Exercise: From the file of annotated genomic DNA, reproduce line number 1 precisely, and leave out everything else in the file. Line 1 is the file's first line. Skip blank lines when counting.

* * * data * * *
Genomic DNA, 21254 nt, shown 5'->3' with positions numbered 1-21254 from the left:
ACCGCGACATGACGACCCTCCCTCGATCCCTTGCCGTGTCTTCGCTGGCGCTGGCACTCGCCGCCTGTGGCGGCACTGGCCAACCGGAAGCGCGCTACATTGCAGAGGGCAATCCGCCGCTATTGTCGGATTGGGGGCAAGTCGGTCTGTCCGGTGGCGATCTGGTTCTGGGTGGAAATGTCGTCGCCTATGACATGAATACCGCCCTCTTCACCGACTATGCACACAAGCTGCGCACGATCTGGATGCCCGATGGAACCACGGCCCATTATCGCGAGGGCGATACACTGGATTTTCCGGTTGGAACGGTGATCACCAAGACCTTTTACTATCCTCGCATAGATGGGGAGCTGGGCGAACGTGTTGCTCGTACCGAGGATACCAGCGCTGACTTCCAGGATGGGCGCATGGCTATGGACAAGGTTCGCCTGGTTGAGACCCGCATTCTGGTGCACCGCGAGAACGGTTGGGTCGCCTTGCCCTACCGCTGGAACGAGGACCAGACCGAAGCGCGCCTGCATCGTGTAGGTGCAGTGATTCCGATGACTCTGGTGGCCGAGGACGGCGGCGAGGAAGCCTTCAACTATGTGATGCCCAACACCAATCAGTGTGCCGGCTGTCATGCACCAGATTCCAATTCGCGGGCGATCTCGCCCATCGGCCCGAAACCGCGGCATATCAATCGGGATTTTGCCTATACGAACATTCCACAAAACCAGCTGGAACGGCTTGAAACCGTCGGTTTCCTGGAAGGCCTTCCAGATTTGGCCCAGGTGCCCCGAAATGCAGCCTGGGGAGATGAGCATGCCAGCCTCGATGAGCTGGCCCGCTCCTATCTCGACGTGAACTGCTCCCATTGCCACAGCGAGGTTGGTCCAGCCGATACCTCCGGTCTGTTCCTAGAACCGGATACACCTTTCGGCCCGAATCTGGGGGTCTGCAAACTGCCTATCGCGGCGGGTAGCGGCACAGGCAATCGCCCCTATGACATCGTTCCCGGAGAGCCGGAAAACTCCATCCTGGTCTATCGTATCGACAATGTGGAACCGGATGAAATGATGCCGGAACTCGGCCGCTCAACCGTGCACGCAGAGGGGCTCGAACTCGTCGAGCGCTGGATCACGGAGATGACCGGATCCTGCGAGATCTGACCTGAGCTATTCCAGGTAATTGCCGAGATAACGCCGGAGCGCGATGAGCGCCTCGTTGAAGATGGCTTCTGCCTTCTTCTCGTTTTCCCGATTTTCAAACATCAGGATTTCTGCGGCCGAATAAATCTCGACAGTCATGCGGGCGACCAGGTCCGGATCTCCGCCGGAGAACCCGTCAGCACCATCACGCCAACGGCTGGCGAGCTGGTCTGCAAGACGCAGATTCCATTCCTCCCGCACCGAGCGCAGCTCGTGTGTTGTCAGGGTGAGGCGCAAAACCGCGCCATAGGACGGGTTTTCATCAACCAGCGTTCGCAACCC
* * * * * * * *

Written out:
Genomic DNA, 21254 nt, shown 5'->3' with positions numbered 1-21254 from the left: